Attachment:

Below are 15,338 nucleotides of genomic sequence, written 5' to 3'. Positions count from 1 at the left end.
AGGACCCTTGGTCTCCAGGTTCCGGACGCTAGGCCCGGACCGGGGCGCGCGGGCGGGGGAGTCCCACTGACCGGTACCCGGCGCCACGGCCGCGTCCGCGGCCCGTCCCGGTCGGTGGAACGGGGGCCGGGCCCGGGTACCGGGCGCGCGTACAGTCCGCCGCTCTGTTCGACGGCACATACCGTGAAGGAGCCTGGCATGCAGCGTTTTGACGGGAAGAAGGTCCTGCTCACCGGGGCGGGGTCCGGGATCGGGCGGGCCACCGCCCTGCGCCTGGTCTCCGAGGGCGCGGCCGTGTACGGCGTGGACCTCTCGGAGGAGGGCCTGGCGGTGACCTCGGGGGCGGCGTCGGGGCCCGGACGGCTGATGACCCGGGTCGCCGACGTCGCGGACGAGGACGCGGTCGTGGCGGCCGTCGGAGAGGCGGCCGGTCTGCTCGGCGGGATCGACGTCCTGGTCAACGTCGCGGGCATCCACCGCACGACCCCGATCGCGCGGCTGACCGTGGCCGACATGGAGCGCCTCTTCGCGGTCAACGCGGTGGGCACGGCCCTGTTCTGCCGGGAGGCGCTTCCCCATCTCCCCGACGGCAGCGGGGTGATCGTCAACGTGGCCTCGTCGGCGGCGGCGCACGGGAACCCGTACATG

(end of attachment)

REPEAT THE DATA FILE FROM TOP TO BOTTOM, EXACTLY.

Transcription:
Below are 15,338 nucleotides of genomic sequence, written 5' to 3'. Positions count from 1 at the left end.
AGGACCCTTGGTCTCCAGGTTCCGGACGCTAGGCCCGGACCGGGGCGCGCGGGCGGGGGAGTCCCACTGACCGGTACCCGGCGCCACGGCCGCGTCCGCGGCCCGTCCCGGTCGGTGGAACGGGGGCCGGGCCCGGGTACCGGGCGCGCGTACAGTCCGCCGCTCTGTTCGACGGCACATACCGTGAAGGAGCCTGGCATGCAGCGTTTTGACGGGAAGAAGGTCCTGCTCACCGGGGCGGGGTCCGGGATCGGGCGGGCCACCGCCCTGCGCCTGGTCTCCGAGGGCGCGGCCGTGTACGGCGTGGACCTCTCGGAGGAGGGCCTGGCGGTGACCTCGGGGGCGGCGTCGGGGCCCGGACGGCTGATGACCCGGGTCGCCGACGTCGCGGACGAGGACGCGGTCGTGGCGGCCGTCGGAGAGGCGGCCGGTCTGCTCGGCGGGATCGACGTCCTGGTCAACGTCGCGGGCATCCACCGCACGACCCCGATCGCGCGGCTGACCGTGGCCGACATGGAGCGCCTCTTCGCGGTCAACGCGGTGGGCACGGCCCTGTTCTGCCGGGAGGCGCTTCCCCATCTCCCCGACGGCAGCGGGGTGATCGTCAACGTGGCCTCGTCGGCGGCGGCGCACGGGAACCCGTACATG